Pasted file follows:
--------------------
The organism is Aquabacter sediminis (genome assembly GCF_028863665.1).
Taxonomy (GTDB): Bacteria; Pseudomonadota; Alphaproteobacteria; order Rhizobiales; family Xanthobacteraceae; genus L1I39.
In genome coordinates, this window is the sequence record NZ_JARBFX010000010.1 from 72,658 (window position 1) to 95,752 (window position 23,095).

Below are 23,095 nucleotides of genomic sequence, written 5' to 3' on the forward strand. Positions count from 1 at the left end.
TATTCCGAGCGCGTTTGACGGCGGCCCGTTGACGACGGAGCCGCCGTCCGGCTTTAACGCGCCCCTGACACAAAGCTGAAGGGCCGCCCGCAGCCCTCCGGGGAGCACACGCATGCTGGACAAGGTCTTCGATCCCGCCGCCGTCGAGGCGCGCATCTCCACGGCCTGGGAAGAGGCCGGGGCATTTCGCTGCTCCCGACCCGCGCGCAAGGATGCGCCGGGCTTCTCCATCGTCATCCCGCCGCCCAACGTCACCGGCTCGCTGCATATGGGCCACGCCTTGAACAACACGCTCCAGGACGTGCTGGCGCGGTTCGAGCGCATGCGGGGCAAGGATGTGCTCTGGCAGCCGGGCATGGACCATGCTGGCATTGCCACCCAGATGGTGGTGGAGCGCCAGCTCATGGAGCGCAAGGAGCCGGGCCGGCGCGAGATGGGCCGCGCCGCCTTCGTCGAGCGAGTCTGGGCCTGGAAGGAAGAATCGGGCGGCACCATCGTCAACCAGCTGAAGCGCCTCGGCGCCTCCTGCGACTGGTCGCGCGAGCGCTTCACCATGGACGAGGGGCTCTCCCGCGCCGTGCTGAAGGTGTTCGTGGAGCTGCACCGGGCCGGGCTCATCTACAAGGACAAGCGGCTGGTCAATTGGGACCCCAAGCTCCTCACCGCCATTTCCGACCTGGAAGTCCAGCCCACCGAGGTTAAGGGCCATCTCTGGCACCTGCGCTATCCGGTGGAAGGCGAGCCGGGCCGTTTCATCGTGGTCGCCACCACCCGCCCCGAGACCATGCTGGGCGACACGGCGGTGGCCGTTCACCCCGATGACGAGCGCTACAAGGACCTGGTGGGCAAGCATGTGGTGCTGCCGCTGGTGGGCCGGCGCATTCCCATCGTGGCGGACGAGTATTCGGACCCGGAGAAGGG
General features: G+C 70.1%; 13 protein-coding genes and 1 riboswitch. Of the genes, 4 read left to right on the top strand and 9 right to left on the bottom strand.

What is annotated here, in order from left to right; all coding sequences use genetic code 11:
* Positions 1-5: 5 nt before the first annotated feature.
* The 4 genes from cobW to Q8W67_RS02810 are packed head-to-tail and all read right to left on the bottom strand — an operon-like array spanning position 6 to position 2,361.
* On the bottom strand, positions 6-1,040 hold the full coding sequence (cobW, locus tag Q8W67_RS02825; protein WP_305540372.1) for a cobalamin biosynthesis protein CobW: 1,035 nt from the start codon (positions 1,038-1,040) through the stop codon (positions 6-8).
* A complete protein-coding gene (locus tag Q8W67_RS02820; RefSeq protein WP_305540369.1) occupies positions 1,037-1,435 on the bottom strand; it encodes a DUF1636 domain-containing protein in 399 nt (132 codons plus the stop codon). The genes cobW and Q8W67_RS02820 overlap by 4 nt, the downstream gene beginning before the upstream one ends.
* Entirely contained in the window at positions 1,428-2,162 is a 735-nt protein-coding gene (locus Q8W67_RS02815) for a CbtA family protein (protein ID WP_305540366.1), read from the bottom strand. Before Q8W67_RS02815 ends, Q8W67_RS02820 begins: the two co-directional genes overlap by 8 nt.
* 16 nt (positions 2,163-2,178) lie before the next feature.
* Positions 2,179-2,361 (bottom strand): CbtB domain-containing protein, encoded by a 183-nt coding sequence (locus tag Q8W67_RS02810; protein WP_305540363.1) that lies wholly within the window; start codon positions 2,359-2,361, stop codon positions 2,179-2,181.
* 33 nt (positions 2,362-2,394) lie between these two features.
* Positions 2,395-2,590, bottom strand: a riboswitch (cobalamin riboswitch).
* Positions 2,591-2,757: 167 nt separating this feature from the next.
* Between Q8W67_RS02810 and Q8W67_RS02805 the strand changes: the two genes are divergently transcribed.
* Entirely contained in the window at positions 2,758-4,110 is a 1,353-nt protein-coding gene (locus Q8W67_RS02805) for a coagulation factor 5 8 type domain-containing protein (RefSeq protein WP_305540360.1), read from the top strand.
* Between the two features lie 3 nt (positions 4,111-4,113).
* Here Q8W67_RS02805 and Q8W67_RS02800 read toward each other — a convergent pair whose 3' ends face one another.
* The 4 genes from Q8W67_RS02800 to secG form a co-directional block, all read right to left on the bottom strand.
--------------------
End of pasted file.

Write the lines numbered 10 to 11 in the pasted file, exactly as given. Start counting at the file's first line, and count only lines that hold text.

* On the bottom strand, positions 6-1,040 hold the full coding sequence (cobW, locus tag Q8W67_RS02825; protein WP_305540372.1) for a cobalamin biosynthesis protein CobW: 1,035 nt from the start codon (positions 1,038-1,040) through the stop codon (positions 6-8).
* A complete protein-coding gene (locus tag Q8W67_RS02820; RefSeq protein WP_305540369.1) occupies positions 1,037-1,435 on the bottom strand; it encodes a DUF1636 domain-containing protein in 399 nt (132 codons plus the stop codon). The genes cobW and Q8W67_RS02820 overlap by 4 nt, the downstream gene beginning before the upstream one ends.